Automated Smoke Tests for WordPress Plugins

Find out if a plugin works with the latest version of WordPress.

You can search by:

See the FAQ for more information.


Plugin Time Result
Ditty News Ticker 2.3.14warning
Custom Login Page Customizer | LoginPress 1.5.9ok
Newsletter 7.3.3warning
Blocksy Companion
Cookie Notice & Compliance for GDPR / CCPA 2.2.0ok
WPZOOM Social Feed Widget 1.9.4ok
10Web Social Photo Feed 1.4.27failure
Social Sharing Plugin – Sassy Social Share 3.3.34ok
Custom Permalinks 2.4.0ok
Social Media Share Buttons Popup & Pop Up Social Sharing Icons 2.6.9ok
AMP for WP – Accelerated Mobile Pages
WordPress Download Manager 3.2.24ok
Customer Reviews for WooCommerce 4.31ok
UpdraftPlus WordPress Backup Plugin 1.16.65ok
Enable Media Replace 3.6.3ok
WOOCS – Currency Switcher for WooCommerce. Professional and Free multi currency plugin – Pay in selected currency
Cookiebot | GDPR/CCPA Compliant Cookie Consent and Control 3.11.3ok
Premium Addons for Elementor 4.7.1ok
WebP Express 0.24.2ok
Product Feed PRO for WooCommerce 10.9.0failure

Most Recent Tests

Plugin Time Result
Check Port 1.1ok
EDD Third Party and Blog Link 1.0.2ok
WP Edit in Place 1.0 RC 1warning
iKeyVault BYOA 1.0.2warning
Yet Another Glossary 2.0.2warning
Plain Text Custom Post Type 0.2warning
Myspace Events Widget 0.9.9failure
Bleep Testimonials 1.0ok
Ipgp ip address lookup 1.0warning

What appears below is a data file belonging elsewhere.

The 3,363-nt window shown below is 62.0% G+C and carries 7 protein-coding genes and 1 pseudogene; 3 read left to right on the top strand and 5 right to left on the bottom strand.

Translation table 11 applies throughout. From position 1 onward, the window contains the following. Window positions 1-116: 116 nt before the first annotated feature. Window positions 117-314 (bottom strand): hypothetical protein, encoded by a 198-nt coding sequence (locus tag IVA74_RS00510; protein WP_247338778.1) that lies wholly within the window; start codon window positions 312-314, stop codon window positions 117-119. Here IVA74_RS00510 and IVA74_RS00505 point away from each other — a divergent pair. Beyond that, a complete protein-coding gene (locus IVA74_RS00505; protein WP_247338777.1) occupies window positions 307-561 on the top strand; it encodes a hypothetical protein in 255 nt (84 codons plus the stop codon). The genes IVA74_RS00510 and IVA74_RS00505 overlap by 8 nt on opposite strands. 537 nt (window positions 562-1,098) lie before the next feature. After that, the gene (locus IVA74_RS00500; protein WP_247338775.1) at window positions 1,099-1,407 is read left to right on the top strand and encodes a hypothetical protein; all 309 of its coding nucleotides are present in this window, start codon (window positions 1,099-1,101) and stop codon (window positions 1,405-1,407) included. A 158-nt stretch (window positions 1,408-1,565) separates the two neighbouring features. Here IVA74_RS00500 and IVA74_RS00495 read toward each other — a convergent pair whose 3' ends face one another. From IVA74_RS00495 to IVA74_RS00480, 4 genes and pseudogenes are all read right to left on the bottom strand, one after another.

Kento Fancy Tags Icon 1.1warning Business in a Box 4.1.0ok
Secure Your Admin 1.0warning
Disclose-Secret 2.5failure
NHL Sports Widget 1.1probably-ok
Preview 1.1.9ok
My GStock portfolio 1.0warning
Netmonitor Plugin 1.2warning
TentBlogger Gravatar Reminder 2.2ok
BP Memories 1.1.0failure
Overlay4WP 1.0.3warning


What's a "smoke test"?

It's a very basic test where we check that:

Allegedly, the term "smoke testing" comes from the plumbing industry. When talking about electronics, it means "turn it on and see if it catches fire". See Wikipedia for more.

Which plugins are tested?

The goal is to test every plugin in the plugin directory. In practice, we've tested about 98% of those plugins at least once. Some plugins cannot be tested due to technical constraints or because they're missing important details like "Version" headers.

Does an "ok" result mean that the plugin is guaranteed to work?

Not quite. This is just a very basic automated test. There are many types of bugs that it can't catch. Also, we only test plugins in one particular environment (WordPress version + PHP version + server settings). If your server is very different, you might still run into compatibility issues. Treat the test result as a starting point, not a final judgement.

Does a "failure" mean that the plugin is broken and unusable?

It suggests that there's something wrong, but it doesn't always mean that the plugin is broken. Here's why:

Where can I get more information?

Use this contact form to submit questions and feedback.